Insulin therapy is the gold standard for inpatient treatment of hyperglycemia. Insulin allows the body to utilize glucose for energy, while also decreasing hepatic gluconeogenesis and stimulating glycogen synthesis. Basal insulin or a basal plus bolus correction insulin regimen is recommended by the ADA for treatment in hospitalized patients with poor oral intake or those who are taking nothing by mouth.1 Basal, prandial, and correction insulin are the preferred treatments for hospitalized patients with good nutritional intake.1 Insulin should align with meals, and point-of-care glucose testing should be performed immediately before meals. The ADA strongly discourages the use of only a sliding-scale insulin regimen.1 A meta-analysis showed that a basal-bolus insulin strategy results in better short-term glycemic control compared with a sliding-scale insulin regimen.6

Type 1 Diabetes Mellitus

For patients with T1DM, it is prudent to ensure that dosing insulin based solely on premeal glucose levels does not occur, as this would not account for basal insulin requirements. As T1DM results in insulin deficiency, patients with T1DM require lifelong insulin replacement therapy from the time of diagnosis.7 Insulin therapy in T1DM patients usually involves multiple daily injections consisting of basal and prandial insulin. There are various modes of administration of insulin, including syringe, pen, prefilled pen, and pump. Basal insulin includes detemir, glargine, and degludec, while prandial insulins include rapid-acting insulin consisting of lispro, aspart, glulisine, and short-acting insulin consisting of regular insulin.7 Although premixed insulins are available, they are not recommended for the treatment of T1DM considering that there is an inability to adjust the basal and prandial requirements.7 Typically, basal insulin doses are based on body weight, with some evidence suggesting that patients with renal insufficiency should be treated with lower doses of insulin.1 In a randomized trial, the reduction of initial basal insulin weight-based dosing in hospitalized patients with diabetes and renal insufficiency reduced the frequency of hypoglycemia by 50%.8 Patients with T1DM should always be treated with basal insulin. Pharmacists can educate providers when there appears to be a lapse in basal insulin orders for hospitalized patients.

Type 2 Diabetes Mellitus

As with T1DM, insulin is the gold standard for the management of hyperglycemia in hospitalized patients with T2DM.1 Unlike those with T1DM, patients with T2DM may not necessarily require basal insulin—their regimen should be tailored to patient specific factors, including nutritional status and severity of illness. The ADA guidelines also note that basal-bolus regimens are generally preferred over inpatient use of insulin mixtures, such as 75/25 or 70/30, citing a study that found that mixtures resulted in similar glycemic control but greater frequency of hypoglycemia as opposed to basal-bolus regimens in hospitalized patients with T2DM.1,9 For patients who utilize an insulin pump at home, it may be reasonable to continue self-management inpatient under specific conditions, including adequate oral intake, stable insulin requirements, and maintaining both the cognitive and physical ability to do so.1 If the hospital length of stay is anticipated to be longer than 1 to 2 days, the guidelines recommend transitioning to a basal-bolus regimen prior to discontinuation of the pump.10 Nutrition status is an important consideration when determining an appropriate insulin regimen. For patients receiving enteral nutrition, it is recommended that most patients continue receiving basal insulin in addition to scheduled insulin to account for the nutritional component, typically calculated as 1 unit of insulin for every 10 g to 15 g of carbohydrates. This can be accomplished by administering NPH insulin every 8 to 12 hours or with regular insulin administered every 6 hours. Patients should also be administered correctional insulin every 6 hours. In the event that enteral nutrition is stopped or interrupted, patients should be started on a 10% dextrose infusion to prevent hypoglycemia until the regimen can be appropriately adjusted.1 For patients receiving parenteral nutrition, regular insulin may be added to the solution, with a typical recommended starting dose of 1 unit of regular insulin for every 10 g of dextrose.1,11 However, this practice is often institution-specific.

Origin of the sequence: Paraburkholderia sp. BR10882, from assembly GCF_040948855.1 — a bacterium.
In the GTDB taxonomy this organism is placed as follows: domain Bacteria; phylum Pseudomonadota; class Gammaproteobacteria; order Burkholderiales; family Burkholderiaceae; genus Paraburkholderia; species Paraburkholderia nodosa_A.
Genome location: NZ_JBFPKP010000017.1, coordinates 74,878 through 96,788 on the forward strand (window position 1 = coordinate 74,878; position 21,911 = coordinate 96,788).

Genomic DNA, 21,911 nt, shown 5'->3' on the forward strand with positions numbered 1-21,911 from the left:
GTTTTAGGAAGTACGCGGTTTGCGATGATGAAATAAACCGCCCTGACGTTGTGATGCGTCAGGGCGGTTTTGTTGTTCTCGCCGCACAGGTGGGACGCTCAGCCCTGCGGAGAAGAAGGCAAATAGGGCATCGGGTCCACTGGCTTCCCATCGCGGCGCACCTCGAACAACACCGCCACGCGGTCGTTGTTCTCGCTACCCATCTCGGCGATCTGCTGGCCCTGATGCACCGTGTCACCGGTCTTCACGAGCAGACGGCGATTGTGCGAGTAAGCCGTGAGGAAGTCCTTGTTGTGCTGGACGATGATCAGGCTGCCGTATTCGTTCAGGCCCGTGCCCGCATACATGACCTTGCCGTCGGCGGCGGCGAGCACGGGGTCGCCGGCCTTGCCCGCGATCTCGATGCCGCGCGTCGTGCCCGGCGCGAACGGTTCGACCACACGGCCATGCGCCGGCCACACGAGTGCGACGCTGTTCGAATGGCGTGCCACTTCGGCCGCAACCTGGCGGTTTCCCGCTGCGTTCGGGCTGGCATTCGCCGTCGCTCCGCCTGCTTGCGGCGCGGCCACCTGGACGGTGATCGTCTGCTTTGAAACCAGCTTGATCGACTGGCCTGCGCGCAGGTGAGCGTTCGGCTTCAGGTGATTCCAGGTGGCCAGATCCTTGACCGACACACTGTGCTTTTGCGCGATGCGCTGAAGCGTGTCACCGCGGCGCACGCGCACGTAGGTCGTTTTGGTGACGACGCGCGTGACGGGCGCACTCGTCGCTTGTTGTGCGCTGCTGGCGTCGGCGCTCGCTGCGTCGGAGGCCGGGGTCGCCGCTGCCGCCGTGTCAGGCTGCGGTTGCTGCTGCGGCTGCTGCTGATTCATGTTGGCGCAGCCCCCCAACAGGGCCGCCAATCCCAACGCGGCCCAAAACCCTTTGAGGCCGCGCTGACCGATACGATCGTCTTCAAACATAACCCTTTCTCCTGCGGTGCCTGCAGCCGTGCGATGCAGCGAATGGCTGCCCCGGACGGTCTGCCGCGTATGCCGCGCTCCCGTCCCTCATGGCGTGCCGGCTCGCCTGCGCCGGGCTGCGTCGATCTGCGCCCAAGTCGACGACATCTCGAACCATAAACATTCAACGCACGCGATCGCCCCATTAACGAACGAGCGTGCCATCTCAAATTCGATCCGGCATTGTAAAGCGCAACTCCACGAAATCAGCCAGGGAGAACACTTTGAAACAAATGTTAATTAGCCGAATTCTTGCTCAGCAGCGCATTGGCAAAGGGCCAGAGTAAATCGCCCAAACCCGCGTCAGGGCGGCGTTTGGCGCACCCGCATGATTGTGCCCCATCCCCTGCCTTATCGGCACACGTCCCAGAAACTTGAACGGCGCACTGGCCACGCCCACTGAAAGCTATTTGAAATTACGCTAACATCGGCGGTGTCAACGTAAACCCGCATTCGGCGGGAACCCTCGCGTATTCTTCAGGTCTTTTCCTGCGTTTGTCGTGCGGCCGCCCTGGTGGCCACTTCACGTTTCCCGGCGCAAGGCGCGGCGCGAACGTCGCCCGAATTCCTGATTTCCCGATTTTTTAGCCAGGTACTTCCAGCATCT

In critically ill patient populations, it may be prudent to utilize IV insulin infusions initially over basal insulin regimens, particularly in hemodynamically unstable patients or those with changing clinical status. Once stabilized clinically, patients may be transitioned to an SC regimen.12 When transitioning, patients should receive a basal dose of SC insulin 2 hours before the IV infusion is discontinued to mitigate dysglycemia.1,13,14

Noninsulin Therapies